I recall reading an explanation of it somewhere. Its much harder to describe than to show in person. It breaks the repetition of the typical baseball drill to the dog and strengthens his understanding of casts. It would probably be better referred to as a "Moving L" (or "V" if you were working on angle backs).
Instead of the pitcher's mound (dog / intersection of the "L") always being in the same place, it's going to relocate before each cast. I'll try to explain as simply as possible :?
Example: Two bumpers. Set dog on the pitcher's mound. You're at home. Toss a bumper to 1st and 2nd base. Send the dog on a back. When he returns, take that bumper and throw it to third. Now (this becomes hard to explain) move behind the plate, down an extended third base line. Dog didn't move from where you received the bumper, so now your old plate is the dog's new mound. As you move away from him and down this line, the original 3rd base becomes a 2nd, and the old 1st stays a first, even though the dog has relocated.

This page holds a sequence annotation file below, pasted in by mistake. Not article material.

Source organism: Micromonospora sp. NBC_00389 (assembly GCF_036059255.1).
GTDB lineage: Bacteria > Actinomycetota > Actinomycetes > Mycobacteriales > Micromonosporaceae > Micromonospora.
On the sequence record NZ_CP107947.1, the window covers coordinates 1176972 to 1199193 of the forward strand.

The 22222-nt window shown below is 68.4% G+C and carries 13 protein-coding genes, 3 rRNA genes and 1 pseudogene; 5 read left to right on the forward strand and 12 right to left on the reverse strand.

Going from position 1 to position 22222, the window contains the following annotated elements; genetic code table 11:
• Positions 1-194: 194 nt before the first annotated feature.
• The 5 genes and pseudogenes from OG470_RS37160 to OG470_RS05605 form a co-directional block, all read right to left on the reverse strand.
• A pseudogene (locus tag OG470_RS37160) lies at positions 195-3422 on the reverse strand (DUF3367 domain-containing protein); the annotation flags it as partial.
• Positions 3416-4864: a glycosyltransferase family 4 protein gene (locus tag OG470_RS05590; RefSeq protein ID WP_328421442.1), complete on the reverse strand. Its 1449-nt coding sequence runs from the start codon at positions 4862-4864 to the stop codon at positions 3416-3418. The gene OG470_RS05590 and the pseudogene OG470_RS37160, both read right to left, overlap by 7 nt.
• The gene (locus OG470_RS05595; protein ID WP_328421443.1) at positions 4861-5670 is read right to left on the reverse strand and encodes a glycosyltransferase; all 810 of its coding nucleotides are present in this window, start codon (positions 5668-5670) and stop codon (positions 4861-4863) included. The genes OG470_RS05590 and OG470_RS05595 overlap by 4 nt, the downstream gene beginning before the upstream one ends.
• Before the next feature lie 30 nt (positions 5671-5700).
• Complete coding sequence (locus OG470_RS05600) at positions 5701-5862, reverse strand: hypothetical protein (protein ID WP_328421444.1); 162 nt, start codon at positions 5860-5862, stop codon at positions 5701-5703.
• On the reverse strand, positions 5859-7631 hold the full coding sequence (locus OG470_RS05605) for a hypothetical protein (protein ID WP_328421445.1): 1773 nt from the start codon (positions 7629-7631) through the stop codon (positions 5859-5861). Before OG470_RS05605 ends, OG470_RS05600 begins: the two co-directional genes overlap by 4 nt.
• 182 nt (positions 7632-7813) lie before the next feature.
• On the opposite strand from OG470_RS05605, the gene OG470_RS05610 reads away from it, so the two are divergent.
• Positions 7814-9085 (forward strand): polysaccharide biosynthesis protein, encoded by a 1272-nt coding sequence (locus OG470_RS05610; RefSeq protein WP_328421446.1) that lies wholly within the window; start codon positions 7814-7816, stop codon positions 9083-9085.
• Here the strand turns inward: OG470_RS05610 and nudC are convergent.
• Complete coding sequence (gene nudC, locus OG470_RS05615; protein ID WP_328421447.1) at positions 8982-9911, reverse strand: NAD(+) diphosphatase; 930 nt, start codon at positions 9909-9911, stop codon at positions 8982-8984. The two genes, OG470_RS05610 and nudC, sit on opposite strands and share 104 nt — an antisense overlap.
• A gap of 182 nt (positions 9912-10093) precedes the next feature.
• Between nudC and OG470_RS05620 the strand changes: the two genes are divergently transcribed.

This gives you a great opportunity to reinforce the dog's learning of backs and overs, as the dog is often cast to a bumper that he might have seen from another position. In a different scenario, this over bumper might have been a back just before, depending on what direction you go after receiving the bumper.
It may sound confusing , but think of this: if you want the next cast to be a left, then leave the dog where you received the previous bumper and move so that the remaining bumper is now a left cast. Where you toss the bumper you just received doesn't matter too much, because you're going to move again after you receive the left, and can position yourself so its a left, right, back or wherever you want. The last bumper tossed keeps 'em guessing, since they know there are two bumpers out there in different locations. This also forces them to wait for your cast and helps prevent auto-casting.
Hope this explains it well enough.